• premises and facilities
  • health and safety practices
  • governance, management and administration.

During the review, ERO looked at the service’s systems for managing the following areas that have a potentially high impact on children's wellbeing:

  • emotional safety (including positive guidance and child protection)
  • physical safety (including supervision; sleep procedures; accidents; medication; hygiene; excursion policies and procedures)
  • suitable staffing (including qualification levels; police vetting; teacher registration; ratios)
  • evacuation procedures and practices for fire and earthquake.

All early childhood services are required to promote children's health and safety and to regularly review their compliance with legal requirements.

Next ERO Review

When is ERO likely to review the service again?

The next ERO review of Matariki Rudolf Steiner Kindergarten will be in three years.

Joyce Gebbie

National Manager Review Services

Central Region

7 August 2014

The Purpose of ERO Reports

The Education Review Office (ERO) is the government department that, as part of its work, reviews early childhood services throughout Aotearoa New Zealand. ERO’s reports provide information for parents and communities about each service’s strengths and next steps for development. ERO’s bicultural evaluation framework Ngā Pou Here is described in SECTION 3 of this report. Early childhood services are partners in the review process and are expected to make use of the review findings to enhance children's wellbeing and learning.

2 Information about the Early Childhood Service


Palmerston North

Ministry of Education profile number


Licence type

Education & Care Service

Licensed under

Education (Early Childhood Services) Regulations 2008

Number licensed for

25 children aged over 2

Service roll


Gender composition

Boys 12

Girls 9

Ethnic composition


NZ European/Pākehā


Other ethnic groups





Percentage of qualified teachers

0-49% 50-79% 80%

Based on funding rates


Reported ratios of staff to children

Over 2

1 : 8

Better than minimum requirements

Review team on site

June 2014

Date of this report

7 August 2014

Most recent ERO report(s)

Education Review

November 2011


Education Review

June 2008


Education Review

September 2004

3 General Information about Early Childhood Reviews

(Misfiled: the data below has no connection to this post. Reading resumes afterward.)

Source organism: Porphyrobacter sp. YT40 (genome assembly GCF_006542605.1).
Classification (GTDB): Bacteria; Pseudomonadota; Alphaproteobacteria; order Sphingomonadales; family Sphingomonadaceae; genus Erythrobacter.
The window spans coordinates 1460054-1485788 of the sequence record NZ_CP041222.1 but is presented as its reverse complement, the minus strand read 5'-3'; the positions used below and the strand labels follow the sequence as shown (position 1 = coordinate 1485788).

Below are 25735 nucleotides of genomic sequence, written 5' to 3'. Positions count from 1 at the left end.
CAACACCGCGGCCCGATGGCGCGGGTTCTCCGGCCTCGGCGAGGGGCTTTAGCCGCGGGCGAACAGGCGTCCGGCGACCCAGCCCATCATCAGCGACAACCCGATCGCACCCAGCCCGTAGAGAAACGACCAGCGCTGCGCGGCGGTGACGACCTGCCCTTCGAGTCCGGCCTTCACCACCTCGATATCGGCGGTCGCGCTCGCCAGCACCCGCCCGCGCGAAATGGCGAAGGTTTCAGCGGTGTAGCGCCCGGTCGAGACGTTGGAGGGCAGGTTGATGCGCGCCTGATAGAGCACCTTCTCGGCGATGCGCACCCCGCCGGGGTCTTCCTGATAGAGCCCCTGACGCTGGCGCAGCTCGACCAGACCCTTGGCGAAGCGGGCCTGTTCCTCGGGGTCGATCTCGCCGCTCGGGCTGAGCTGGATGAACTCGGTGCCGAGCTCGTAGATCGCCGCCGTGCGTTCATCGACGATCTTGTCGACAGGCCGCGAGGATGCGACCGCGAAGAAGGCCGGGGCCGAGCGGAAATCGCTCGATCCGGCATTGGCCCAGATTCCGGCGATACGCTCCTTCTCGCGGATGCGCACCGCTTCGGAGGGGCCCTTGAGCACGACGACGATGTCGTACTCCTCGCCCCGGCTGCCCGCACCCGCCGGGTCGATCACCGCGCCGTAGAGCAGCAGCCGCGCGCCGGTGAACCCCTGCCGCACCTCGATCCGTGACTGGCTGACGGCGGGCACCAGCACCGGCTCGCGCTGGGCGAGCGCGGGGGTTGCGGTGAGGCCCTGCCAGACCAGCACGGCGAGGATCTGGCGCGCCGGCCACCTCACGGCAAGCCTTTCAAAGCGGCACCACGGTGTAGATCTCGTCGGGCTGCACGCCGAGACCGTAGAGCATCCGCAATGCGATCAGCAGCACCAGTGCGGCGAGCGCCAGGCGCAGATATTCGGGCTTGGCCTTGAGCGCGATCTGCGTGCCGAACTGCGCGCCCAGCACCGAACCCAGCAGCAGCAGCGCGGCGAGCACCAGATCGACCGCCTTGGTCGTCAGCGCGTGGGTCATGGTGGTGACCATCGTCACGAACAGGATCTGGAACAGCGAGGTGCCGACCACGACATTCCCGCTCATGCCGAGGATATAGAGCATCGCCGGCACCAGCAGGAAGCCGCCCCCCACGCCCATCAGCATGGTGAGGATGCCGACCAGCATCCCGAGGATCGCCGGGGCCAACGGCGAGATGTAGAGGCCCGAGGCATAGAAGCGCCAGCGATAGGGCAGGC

ERO’s Evaluation Framework

ERO’s overarching question for an early childhood education review is ‘How well placed is this service to promote positive learning outcomes for children?’ ERO focuses on the following factors as described in the bicultural framework Ngā Pou Here:

  • Pou Whakahaere – how the service determines its vision, philosophy and direction to ensure positive outcomes for children
  • Pou Ārahi – how leadership is enacted to enhance positive outcomes for children
  • Mātauranga – whose knowledge is valued and how the curriculum is designed to achieve positive outcomes for children
  • Tikanga whakaako – how approaches to teaching and learning respond to diversity and support positive outcomes for children.

Within these areas ERO considers the effectiveness of arotake – self review and of whanaungatanga – partnerships with parents and whānau.

ERO evaluates how well placed a service is to sustain good practice and make ongoing improvements for the benefit of all children at the service.

A focus for the government is that all children, especially priority learners, have an opportunity to benefit from quality early childhood education. ERO will report on how well each service promotes positive outcomes for all children, with a focus on children who are Māori, Pacific, have diverse needs, and are up to the age of two.

For more information about the framework and Ngā Pou Here refer to ERO’s Approach to Review in Early Childhood Services.

ERO’s Overall Judgement and Next Review

The overall judgement that ERO makes and the timing of the next review will depend on how well placed a service is to promote positive learning outcomes for children. The categories are:

  • Very well placed – The next ERO review in four years
  • Well placed – The next ERO review in three years
  • Requires further development – The next ERO review within two years
  • Not well placed - The next ERO review in consultation with the Ministry of Education

ERO has developed criteria for each category. These are available on ERO’s website.

Review Coverage

ERO reviews are tailored to each service’s context and performance, within the overarching review framework. The aim is to provide information on aspects that are central to positive outcomes for children and useful to the service.